On a Thursday afternoon in late October, students funnel into a room on the third floor of Valley Library. Ranging in ages and backgrounds, there is one thread that ties them together. They are all first-generation college students looking for mentorship from Oregon State University professionals as they seek to define their own legacy.
A new organization on campus called FIRST! is providing a mentoring service and support to the approximately 5,000 self-reported first-generation college students at Oregon State. They have been active for three years, and are just starting to gain traction as they expand their staff and develop a larger online presence.
FIRST! is supported by the Office of Academic Achievement in Student Affairs.
This is not a student-fee funded organization. The Committee is all volunteer based and made up of teaching faculty, academic advisors, and librarians from across campus.
Lindsay Marlow is an assistant professor, STEM librarian, and one of the dedicated volunteers that make up FIRST!
“The organization means a lot to me.“ Marlow said. “Being a first generation college graduate myself, I want to do as much as I can as a faculty member to help this generation of students.”
Marlow said first-generation students can face a number of problems as they navigate university life, but are also armed with a good skill set that can be bolstered by mentorship. “These are very motivated students who face problems when it comes to affordability, and knowledge of resources. So we put on these events to create a sense of community where we put together all these different minds and experience levels.”
“We are creating a resource where first-generation students can just be themselves and ask questions within this community we are creating for them,” Marlow said. FIRST! is trying to help students define their own legacy so they can prosper in future environments.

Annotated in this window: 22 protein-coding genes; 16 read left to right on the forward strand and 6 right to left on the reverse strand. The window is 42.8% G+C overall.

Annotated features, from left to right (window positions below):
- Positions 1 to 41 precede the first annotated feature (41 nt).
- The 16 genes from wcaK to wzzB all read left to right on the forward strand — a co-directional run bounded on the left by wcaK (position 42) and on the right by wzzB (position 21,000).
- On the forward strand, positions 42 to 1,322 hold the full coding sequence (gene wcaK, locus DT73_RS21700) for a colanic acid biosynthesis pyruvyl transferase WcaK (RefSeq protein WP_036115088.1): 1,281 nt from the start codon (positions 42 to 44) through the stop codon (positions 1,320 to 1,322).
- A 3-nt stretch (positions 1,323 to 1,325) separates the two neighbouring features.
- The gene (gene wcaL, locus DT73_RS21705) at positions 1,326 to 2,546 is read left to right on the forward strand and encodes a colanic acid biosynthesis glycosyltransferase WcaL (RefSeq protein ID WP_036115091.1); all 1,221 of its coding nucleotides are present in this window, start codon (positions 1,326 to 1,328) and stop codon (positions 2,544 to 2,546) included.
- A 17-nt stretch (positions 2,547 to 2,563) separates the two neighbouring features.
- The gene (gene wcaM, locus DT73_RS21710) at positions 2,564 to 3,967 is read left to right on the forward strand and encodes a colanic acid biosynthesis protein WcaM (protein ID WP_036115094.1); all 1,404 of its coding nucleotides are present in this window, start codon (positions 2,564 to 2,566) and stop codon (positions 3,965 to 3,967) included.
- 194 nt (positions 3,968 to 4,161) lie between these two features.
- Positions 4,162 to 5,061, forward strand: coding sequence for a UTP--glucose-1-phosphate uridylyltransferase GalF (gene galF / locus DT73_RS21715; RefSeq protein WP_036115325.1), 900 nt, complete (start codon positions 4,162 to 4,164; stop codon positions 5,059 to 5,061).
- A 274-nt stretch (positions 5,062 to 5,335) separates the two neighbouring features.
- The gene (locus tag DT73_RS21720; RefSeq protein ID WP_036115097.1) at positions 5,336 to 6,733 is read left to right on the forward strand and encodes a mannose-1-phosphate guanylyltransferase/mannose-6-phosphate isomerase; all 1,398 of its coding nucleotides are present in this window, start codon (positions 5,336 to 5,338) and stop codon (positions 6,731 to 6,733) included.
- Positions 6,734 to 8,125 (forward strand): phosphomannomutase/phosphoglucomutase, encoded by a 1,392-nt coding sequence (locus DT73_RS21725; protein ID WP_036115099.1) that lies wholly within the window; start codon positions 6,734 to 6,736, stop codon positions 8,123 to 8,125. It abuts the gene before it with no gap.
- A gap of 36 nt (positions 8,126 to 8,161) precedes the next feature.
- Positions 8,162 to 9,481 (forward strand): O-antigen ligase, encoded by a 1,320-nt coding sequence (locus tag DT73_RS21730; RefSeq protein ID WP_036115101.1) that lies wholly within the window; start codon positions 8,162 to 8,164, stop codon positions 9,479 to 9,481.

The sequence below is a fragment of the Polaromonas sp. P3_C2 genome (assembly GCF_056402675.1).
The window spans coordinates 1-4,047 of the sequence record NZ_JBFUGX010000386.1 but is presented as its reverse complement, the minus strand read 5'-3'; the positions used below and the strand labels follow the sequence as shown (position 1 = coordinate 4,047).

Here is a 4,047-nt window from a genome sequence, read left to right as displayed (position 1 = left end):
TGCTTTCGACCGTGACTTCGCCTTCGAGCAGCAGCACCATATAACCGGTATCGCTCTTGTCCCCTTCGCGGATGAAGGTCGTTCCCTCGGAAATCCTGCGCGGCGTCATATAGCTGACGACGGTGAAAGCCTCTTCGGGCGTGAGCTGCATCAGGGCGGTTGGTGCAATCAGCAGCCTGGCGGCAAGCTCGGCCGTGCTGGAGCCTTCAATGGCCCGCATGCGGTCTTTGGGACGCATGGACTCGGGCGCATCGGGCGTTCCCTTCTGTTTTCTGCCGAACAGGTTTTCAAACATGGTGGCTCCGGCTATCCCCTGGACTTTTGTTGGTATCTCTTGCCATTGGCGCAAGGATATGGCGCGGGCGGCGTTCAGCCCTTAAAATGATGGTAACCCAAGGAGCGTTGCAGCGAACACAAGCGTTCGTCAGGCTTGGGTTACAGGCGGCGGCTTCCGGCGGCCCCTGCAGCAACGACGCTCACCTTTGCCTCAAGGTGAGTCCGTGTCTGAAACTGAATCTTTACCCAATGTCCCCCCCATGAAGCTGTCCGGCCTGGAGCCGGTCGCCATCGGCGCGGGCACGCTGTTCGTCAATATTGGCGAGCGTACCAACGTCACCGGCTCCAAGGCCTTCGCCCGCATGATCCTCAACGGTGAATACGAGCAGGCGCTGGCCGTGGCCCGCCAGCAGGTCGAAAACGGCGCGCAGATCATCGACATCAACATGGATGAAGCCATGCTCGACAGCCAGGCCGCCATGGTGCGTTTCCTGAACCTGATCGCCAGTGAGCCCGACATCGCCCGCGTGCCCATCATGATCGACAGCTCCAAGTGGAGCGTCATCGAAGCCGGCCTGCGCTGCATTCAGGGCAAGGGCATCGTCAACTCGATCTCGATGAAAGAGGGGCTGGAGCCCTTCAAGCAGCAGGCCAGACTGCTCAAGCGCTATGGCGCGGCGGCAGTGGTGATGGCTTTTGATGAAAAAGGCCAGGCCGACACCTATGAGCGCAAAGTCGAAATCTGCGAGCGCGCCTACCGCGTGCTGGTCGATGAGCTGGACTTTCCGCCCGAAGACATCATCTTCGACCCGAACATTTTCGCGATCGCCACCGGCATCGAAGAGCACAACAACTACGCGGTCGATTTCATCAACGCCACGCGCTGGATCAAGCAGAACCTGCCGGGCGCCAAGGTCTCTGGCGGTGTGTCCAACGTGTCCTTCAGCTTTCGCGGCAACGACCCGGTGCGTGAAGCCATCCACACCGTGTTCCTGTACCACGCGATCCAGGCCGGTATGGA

Along with creating a community through events, they also have implemented an informal mentorship program where they are pairing first generation students with faculty and staff at OSU who also identify as first generation. Together they can collaborate in an casual setting regarding any topic, whether that be navigating Corvallis, signing up for classes, or finding resources on campus that new students may not already be aware of.
The students at the FIRST! event at the library expressed excitement about the potential for guidance. Mackenzie Robertson, a freshman in New Media Communications from California, was present at the event and talked about what her accomplishments and struggles have been as a first generation college student.
“When I was a senior in high school and was trying to apply to colleges, I felt like I didn’t have the resources to proofread essays and look over my applications,”she said. “I felt like I was figuring most things out for myself.“ Robertson sought out FIRST! because she wanted extra support as she navigates her first year at Oregon State. “I had to push myself to go to events like this. I was so surprised when I arrived because everyone was welcoming and the staff here wanted to reach out to us and help us in any way we needed it.”
Robertson said FIRST! has helped create a sense of inclusivity for students who don’t have the benefit of growing up with family members who attended college. “It makes me feel like I belong and gives me the resources I have been looking for,” she said.
FIRST! will be launching a website in 2019 and will be hosting more workshops during the academic year. They held a workshop in January and will look to hold more events during Spring Term. This event is sponsored jointly by the FIRST! committee, Student Affairs, and OSU Athletics.
For more information regarding FIRST! you can contact Urmila Mali at [email protected]
~ Evan Lepire